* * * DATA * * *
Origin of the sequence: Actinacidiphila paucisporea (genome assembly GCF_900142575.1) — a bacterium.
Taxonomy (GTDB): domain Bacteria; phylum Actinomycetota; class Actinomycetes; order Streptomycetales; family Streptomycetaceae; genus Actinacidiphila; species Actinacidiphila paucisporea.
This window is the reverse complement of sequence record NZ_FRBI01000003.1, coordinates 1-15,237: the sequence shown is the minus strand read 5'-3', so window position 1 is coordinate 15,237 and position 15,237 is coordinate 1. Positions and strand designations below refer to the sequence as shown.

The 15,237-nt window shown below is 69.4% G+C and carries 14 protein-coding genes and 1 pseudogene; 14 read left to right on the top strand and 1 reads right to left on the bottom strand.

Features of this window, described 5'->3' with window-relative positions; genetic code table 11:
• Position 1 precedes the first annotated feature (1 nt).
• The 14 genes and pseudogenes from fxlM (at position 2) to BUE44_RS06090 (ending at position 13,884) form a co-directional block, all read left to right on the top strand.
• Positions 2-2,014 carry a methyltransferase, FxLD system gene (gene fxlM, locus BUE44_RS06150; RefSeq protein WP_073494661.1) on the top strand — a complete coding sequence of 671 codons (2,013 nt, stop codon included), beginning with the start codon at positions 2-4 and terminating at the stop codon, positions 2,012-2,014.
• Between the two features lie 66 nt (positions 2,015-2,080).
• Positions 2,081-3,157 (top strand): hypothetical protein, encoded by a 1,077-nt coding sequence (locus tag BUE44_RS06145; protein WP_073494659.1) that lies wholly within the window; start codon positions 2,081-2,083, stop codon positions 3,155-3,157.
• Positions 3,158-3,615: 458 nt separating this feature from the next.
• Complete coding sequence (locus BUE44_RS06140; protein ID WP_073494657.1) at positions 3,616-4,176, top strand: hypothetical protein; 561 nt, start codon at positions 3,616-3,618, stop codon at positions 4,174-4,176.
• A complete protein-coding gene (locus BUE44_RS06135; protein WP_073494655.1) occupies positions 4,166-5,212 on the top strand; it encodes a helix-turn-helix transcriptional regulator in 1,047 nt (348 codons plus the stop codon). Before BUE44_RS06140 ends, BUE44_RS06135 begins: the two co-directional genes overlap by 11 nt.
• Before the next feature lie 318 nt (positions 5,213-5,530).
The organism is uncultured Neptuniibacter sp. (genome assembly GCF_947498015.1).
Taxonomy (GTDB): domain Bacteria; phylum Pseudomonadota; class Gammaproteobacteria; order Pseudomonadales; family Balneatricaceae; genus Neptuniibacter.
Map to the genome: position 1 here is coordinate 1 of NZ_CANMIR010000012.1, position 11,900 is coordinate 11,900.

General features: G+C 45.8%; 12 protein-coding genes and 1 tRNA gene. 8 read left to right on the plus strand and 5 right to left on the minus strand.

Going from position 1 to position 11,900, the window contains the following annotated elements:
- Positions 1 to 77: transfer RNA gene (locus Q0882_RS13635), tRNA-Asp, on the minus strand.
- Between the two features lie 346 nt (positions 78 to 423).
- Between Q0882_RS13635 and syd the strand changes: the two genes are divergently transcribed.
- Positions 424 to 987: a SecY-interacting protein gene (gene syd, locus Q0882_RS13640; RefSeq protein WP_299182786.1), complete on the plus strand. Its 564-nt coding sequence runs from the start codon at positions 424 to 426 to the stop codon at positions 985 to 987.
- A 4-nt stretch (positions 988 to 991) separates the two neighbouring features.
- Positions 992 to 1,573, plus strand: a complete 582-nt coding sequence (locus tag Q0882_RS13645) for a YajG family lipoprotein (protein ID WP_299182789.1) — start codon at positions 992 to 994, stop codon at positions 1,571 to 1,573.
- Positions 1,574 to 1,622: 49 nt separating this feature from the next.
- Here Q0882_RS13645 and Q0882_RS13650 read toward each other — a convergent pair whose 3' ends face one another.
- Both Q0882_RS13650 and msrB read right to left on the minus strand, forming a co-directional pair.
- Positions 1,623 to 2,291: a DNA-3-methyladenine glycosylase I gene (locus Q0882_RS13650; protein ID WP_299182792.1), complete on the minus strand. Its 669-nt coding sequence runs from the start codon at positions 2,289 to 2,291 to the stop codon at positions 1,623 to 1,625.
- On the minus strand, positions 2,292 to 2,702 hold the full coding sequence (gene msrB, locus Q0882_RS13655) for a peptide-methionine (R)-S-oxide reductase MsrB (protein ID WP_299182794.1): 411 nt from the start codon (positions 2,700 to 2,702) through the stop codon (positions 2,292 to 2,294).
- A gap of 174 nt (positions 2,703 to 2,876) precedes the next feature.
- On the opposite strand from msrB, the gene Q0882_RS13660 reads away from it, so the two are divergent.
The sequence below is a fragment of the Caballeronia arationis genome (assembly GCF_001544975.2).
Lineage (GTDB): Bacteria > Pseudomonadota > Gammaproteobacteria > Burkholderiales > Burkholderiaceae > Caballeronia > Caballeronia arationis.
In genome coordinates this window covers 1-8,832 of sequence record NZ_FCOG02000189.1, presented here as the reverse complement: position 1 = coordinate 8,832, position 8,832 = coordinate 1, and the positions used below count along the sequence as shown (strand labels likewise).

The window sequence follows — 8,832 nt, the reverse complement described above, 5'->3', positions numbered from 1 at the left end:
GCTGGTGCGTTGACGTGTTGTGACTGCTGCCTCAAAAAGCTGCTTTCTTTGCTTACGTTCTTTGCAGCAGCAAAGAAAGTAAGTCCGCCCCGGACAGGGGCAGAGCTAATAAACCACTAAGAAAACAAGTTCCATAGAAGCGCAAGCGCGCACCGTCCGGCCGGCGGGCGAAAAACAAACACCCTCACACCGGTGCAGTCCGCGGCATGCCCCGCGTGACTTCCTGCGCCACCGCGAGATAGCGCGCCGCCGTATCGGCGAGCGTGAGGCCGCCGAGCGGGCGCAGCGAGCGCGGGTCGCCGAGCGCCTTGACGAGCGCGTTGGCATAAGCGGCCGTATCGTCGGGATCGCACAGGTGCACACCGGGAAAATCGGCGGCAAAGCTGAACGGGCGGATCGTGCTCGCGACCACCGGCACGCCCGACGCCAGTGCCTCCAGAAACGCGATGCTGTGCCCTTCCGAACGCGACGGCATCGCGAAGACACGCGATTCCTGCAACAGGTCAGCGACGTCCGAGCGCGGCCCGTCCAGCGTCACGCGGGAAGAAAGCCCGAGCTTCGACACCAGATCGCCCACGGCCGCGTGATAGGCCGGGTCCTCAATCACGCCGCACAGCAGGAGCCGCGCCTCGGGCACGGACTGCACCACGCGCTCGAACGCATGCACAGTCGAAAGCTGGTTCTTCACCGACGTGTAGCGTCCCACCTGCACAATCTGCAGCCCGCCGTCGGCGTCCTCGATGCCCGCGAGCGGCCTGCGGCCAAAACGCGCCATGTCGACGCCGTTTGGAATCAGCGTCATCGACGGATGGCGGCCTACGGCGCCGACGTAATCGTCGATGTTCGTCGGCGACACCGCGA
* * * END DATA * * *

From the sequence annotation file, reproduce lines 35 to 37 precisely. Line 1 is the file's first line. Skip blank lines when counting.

In genome coordinates this window covers 1-8,832 of sequence record NZ_FCOG02000189.1, presented here as the reverse complement: position 1 = coordinate 8,832, position 8,832 = coordinate 1, and the positions used below count along the sequence as shown (strand labels likewise).

The window sequence follows — 8,832 nt, the reverse complement described above, 5'->3', positions numbered from 1 at the left end:
GCTGGTGCGTTGACGTGTTGTGACTGCTGCCTCAAAAAGCTGCTTTCTTTGCTTACGTTCTTTGCAGCAGCAAAGAAAGTAAGTCCGCCCCGGACAGGGGCAGAGCTAATAAACCACTAAGAAAACAAGTTCCATAGAAGCGCAAGCGCGCACCGTCCGGCCGGCGGGCGAAAAACAAACACCCTCACACCGGTGCAGTCCGCGGCATGCCCCGCGTGACTTCCTGCGCCACCGCGAGATAGCGCGCCGCCGTATCGGCGAGCGTGAGGCCGCCGAGCGGGCGCAGCGAGCGCGGGTCGCCGAGCGCCTTGACGAGCGCGTTGGCATAAGCGGCCGTATCGTCGGGATCGCACAGGTGCACACCGGGAAAATCGGCGGCAAAGCTGAACGGGCGGATCGTGCTCGCGACCACCGGCACGCCCGACGCCAGTGCCTCCAGAAACGCGATGCTGTGCCCTTCCGAACGCGACGGCATCGCGAAGACACGCGATTCCTGCAACAGGTCAGCGACGTCCGAGCGCGGCCCGTCCAGCGTCACGCGGGAAGAAAGCCCGAGCTTCGACACCAGATCGCCCACGGCCGCGTGATAGGCCGGGTCCTCAATCACGCCGCACAGCAGGAGCCGCGCCTCGGGCACGGACTGCACCACGCGCTCGAACGCATGCACAGTCGAAAGCTGGTTCTTCACCGACGTGTAGCGTCCCACCTGCACAATCTGCAGCCCGCCGTCGGCGTCCTCGATGCCCGCGAGCGGCCTGCGGCCAAAACGCGCCATGTCGACGCCGTTTGGAATCAGCGTCATCGACGGATGGCGGCCTACGGCGCCGACGTAATCGTCGATGTTCGTCGGCGACACCGCGA